Kino's Journey - the Beautiful World- Episode 11
by Gabriella Ekens,
How would you rate episode 11 of
Kino's Journey - the Beautiful World- ?
Alright, so I'll start by addressing why half of the last episode's subtext doesn't come through if you didn't already know what happens in this one—Kino's encounter with that country was loaded with allusions to their backstory, which we receive this week. Both stories were also adapted in Kino's 2003, but in reverse order, where Kino's backstory was the fourth episode, while Kind Country concluded the show. So coming into this episode with that context is obviously going to color my reaction. While I imagine readers might not appreciate this angle if this anime is their first exposure to the franchise, and they're sick of having to sift through impressions colored by a show from fourteen years ago, I can't in good conscience pretend to harbor a perspective that's not my own, so that's where we're at.
This is all a complicated way of saying that I think Kind Country and Adult Country would also feel more impactful in this series if their order were reversed. I appreciate the attempt to be different, but they work better in that order for a reason. Basically, Kind Country was all about Kino confronting their own past and coming to some ambivalent conclusions about their choices in life. Once upon a time, Kino was a little girl living in an Orwellian nightmare state. At the age of 12, kids undergo an “operation” where they're turned into
perfectly subservient members of society adults. However, on the eve of this operation, little Kino encountered a traveler, also named Kino. (Little Kino's forgotten name is implied to have been Sakura, explaining their instant kinship with the little girl from Kind Country who was almost a perfect mirror of their past.) The two of them hit it off immediately, and the guy even helps little Kino realize that the people who should be looking out for their child are about to send them off to be systematically crushed. When little Kino asks their folks if they can opt out of being ritually lobotomized, the so-called adults immediately declare their child defective and try to dispose of them. Their society's (obvious) true colors revealed, little Kino barely has time to think of escape before they find themselves surrounded by a pack of murderous robo-adults.
Fortunately (or unfortunately), the traveler happens to be watching. While the “adults”—with mechanical courtesy—give big Kino an opportunity to excuse himself from the scene, he not only doesn't take it but instead weathers a killing blow meant for little Kino. Overcoming their hesitance, little Kino seizes the opportunity to abscond on the traveler's newly refurbished (and newly conscious) motorrad. They make their way out of the city together, and the child once known as Sakura finds themselves alone in a new, wide-open world. Or nearly alone, anyway—the motorrad starts talking again and asks the child for their name, as well as its own. At that moment, little Kino decides to abandon their old name, associated with their prior life of oppressive control, and takes on the traveler's name of Kino. The motorrad becomes Hermes (named for the old Kino's previous ride), and together they become the peripatetic duo we know and love(?).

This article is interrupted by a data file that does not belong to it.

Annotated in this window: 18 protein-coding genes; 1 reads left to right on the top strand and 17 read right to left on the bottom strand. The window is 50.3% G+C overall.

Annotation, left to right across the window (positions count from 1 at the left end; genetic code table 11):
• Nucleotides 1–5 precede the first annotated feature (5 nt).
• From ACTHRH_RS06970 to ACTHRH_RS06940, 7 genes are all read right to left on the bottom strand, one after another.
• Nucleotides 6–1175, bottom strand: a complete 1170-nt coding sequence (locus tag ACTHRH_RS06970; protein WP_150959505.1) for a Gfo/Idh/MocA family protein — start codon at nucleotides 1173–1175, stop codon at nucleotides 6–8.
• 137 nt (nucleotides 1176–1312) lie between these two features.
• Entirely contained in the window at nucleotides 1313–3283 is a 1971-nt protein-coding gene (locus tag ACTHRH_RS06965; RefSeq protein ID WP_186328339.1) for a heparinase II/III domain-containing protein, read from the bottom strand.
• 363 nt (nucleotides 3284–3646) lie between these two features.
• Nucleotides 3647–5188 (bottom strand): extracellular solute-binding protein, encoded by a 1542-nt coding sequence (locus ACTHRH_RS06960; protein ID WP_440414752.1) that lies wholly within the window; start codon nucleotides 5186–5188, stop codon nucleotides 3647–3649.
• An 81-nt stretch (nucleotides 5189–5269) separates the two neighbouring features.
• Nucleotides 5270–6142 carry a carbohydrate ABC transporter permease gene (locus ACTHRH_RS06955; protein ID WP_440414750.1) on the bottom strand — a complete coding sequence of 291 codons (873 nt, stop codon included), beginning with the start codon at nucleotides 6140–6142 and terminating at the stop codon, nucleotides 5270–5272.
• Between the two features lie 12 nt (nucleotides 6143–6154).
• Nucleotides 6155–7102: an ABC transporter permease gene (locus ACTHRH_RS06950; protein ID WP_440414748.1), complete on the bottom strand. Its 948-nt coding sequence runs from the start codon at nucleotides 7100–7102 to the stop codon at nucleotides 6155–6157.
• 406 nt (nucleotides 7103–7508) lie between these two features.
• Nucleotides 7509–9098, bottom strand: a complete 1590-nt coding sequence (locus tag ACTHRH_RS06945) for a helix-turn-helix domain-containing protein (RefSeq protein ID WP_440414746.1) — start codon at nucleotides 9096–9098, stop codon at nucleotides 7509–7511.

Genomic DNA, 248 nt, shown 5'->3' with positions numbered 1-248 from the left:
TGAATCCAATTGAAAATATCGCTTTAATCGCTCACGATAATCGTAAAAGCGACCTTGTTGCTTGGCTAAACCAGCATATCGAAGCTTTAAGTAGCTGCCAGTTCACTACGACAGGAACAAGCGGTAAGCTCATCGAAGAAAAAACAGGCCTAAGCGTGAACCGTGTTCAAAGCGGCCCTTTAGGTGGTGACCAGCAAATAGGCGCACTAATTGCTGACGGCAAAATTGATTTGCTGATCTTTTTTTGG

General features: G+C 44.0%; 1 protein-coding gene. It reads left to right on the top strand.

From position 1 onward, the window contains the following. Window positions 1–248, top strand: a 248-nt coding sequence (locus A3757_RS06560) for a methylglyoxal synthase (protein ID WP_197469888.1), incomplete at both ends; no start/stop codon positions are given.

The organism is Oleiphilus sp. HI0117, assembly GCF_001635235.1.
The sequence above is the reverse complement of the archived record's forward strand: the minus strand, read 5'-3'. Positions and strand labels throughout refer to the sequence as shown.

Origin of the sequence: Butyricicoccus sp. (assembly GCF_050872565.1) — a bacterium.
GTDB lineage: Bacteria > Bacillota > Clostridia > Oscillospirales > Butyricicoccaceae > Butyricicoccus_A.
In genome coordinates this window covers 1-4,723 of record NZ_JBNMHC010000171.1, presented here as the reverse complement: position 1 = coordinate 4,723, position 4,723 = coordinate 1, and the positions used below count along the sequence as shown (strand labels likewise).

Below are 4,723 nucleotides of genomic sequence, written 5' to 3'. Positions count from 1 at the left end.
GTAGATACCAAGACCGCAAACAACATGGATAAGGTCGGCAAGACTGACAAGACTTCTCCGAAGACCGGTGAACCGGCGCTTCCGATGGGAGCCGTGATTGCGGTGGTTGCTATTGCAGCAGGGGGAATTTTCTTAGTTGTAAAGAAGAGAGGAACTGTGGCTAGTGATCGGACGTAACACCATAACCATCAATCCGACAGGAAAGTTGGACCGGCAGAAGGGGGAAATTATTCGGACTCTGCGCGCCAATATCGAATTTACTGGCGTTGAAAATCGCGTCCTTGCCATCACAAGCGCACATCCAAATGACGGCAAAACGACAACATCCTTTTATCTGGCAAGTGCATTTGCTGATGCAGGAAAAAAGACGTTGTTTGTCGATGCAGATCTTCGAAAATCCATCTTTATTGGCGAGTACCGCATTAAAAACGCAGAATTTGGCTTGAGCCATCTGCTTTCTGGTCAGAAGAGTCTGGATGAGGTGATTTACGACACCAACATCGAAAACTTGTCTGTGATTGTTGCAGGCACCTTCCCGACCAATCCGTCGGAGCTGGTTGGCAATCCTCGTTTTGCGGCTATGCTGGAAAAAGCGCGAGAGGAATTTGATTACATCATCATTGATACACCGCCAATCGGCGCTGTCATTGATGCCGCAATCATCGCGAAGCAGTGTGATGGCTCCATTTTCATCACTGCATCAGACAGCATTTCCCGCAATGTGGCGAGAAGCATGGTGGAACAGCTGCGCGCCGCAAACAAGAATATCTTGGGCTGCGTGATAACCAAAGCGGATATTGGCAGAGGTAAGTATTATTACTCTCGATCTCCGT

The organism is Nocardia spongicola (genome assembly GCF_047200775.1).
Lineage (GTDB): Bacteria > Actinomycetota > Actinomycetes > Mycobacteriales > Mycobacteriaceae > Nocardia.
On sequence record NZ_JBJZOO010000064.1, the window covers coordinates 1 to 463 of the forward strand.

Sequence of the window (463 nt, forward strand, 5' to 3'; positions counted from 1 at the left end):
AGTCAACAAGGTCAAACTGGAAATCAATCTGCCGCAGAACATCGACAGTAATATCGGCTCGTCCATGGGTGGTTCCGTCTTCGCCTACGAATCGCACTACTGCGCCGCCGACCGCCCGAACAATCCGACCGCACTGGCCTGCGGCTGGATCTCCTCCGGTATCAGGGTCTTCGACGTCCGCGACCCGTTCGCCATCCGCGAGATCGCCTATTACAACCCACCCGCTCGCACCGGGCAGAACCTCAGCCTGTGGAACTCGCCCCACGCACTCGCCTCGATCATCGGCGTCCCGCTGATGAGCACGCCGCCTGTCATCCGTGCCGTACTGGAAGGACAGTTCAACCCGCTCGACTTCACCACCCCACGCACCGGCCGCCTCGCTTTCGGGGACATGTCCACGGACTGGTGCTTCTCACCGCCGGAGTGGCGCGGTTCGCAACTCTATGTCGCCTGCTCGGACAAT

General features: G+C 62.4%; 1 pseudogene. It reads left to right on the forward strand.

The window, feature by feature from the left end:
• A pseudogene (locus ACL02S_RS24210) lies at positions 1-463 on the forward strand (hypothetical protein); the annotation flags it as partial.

So yeah, there's an implied cycle of Kinos here, where older travelers set examples for the youth of the entrenched societies that they visit. These children grow up to leave their countries, embracing liminal existences (between societies, between child and adult, or between man and woman), and disseminating their way of life to few others over the course of their own adventures. Kind Country represented our Kino's failure to do what the old Kino did for them all those years ago—the failure to save a child on the verge of being destroyed by their parents' decisions, albeit at great cost to themselves (whether that be inconvenience or death). It's the first time we've really seen the show question Kino's way of life, a gentle criticism of their immaturity and the human sacrifices that are made for the sake of their “self-sufficient” lifestyle.
Interestingly, the previous Kino is implied to have been an older version of the guy we saw accompanying Master on her journeys. In flashback, that guy seemed like a remorselessly murderous asshole, so I assume he must have softened by the time he arrived in the Adult Country. If this is a model for our Kino's trajectory, then I suspect that they're still at an immature stage and will eventually grow into a more mature understanding of their place in the world. I don't expect Kino's 2017 to depict this maturation in any meaningful way, but we do get a taste laid out by the juxtaposition of these two episodes. It remains an interesting thematic angle, even if it was delivered much better in the original series. (This is everyone's favorite criticism, I know.) The tone was more nuanced in Kino's 2003, and the ideas are both more clear and more emotionally resonant when Adult Country comes ahead of Kind Country.